Summer school was definitely in session for SEMO athletes

Southeast Missouri State basketball coach Rick Ray, left, shouts to players as they scrimmage during a practice last season at the Show Me Center.
Ben Matthews ~ Southeast Missourian

Summers are supposed to be centered on beaches, baseball, and barbecue, but certainly NOT biology. However, when you are a student-athlete at Southeast Missouri State, summer may mean several things, but classwork IS a part of it.

The Redhawk men’s basketball program just completed its second most successful academic summer in program history.

“It is my core values and it is how I was raised,” fifth-year Southeast coach Rick Ray said of his emphasis on academics. “It is really important to me that our guys leave here with a meaningful degree. But not just a meaningful degree, but also to be educated.”

The Southeast players totaled a 3.31 grade point average, which was the second-best in Redhawk history and within that group, a dozen of the student-athletes managed a 3.0 GPA, while seven had perfect 4.0 GPAs.

“This is what we preach and what we sell in our recruiting,” Ray explained. “I tell guys that if they are not serious about being a true student-athlete, you shouldn’t come here because you are not going to make it.”

“Making it” could – and does – involve work by the Southeast players and not always at ideal times.

Ray and his coaches monitor the minutiae of the players' academics and if there is any type of misstep then early morning or late at night conditioning session looms in that player’s future.

“It always surprises me,” Ray laughed, “when you have somebody who has a transgression academically and the first time you have some sort of punitive run for that, the young man looks at us like we’re crazy.

“We’re like ‘No, no, no, we said this remember? We talked about this.’ This is not just a recruiting pitch like a lot of people do. We actually follow up on it.”

And Ray isn’t alone in his priorities. As it turns out, it is part of the Southeast athletic culture.

The Ohio Valley Conference recently announced its academic honors and Redhawk athletes were named in abundance.

There were 268 OVC student-athletes that recently received the OVC Academic Medal of Honor (carrying a 4.0 GPA through the 2018-19 school year) and 42 of those were Redhawks.

Included in that group were 13 members of the Southeast track and cross country programs, who were guided in this positive direction by veteran coach Eric Crumpecker.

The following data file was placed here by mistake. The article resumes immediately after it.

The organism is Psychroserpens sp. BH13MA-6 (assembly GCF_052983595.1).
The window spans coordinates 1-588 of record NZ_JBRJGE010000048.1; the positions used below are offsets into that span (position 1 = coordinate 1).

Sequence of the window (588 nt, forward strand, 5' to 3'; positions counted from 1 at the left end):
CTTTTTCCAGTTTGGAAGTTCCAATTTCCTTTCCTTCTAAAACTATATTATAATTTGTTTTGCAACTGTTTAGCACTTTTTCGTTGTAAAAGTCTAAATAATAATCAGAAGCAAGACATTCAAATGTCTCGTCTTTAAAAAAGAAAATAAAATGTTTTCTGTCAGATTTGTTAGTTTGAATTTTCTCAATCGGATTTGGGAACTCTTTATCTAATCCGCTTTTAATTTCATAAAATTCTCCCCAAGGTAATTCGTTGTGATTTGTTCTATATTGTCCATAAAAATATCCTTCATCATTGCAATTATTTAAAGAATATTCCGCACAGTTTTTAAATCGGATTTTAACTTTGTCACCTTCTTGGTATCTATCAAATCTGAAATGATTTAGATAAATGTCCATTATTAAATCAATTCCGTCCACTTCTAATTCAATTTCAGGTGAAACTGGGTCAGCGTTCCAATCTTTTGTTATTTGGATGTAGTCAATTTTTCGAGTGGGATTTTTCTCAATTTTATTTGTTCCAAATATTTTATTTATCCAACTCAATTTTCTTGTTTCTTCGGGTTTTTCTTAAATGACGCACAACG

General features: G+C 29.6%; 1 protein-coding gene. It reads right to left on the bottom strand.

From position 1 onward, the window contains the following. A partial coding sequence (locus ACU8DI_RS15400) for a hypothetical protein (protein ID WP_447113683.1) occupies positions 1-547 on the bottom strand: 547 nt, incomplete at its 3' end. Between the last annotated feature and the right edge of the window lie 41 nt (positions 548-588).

“It’s special,” Crumpecker said of the recognition. “But I don’t really have to emphasize (academics) to the kids we get here.”

Crumpecker explained that being strong athletically AND academically begins in the recruiting process; it isn’t something that gets implemented once the athletes arrive on campus.

To stretch his scholarship money, Crumpecker tries to find athletes who are talented and smart already. Many of his athletes receive academic aid in addition to athletic scholarships.

“We try to recruit people who are serious about going to school,” Crumpecker said. “They are here to get their degree and track is secondary.”

Well, it’s not THAT “secondary.”

The Redhawk outdoor track programs both earned runner-up finishes at the OVC Championships this spring and Crumpecker has been named as the league’s top coach three times.

“We are trying to be good both academically and athletically,” Crumpecker said. “I’m not sitting around touting just the team GPA. We are trying to be good on the track too.”

The Southeast women weren’t just good academically this spring they were great.

The Redhawks had a team GPA of 3.67, which ranked third in the entire nation. Having said that, when the team gathers in preparation of Monday’s start of classes, Crumpecker will have a challenging message for his athletes.

“Believe me,” Crumpecker said, “I’ll be making a point that they know what we pulled off. We’ll make a big deal about it.

“We had a 3.67, but let’s try to improve on it. It’s kind of hard to do, but why not? Let’s go for it.”

The OVC also recently announced its Commissioner’s Honor Roll (3.25 GPA for the school year) and Southeast had 168 student-athletes recognized, which Ray attributed to the university has a team approach toward academic success.

“One thing that has really helped,” Ray said, “is the administration has put more resources into the (Holcomb Success Center). That has helped.”

The women’s track squad was the recipient of the Team Academic Achievement Award and they weren’t alone.

The Redhawk women’s cross country squad, as well as the women’s tennis team, were also recipients of that honor.

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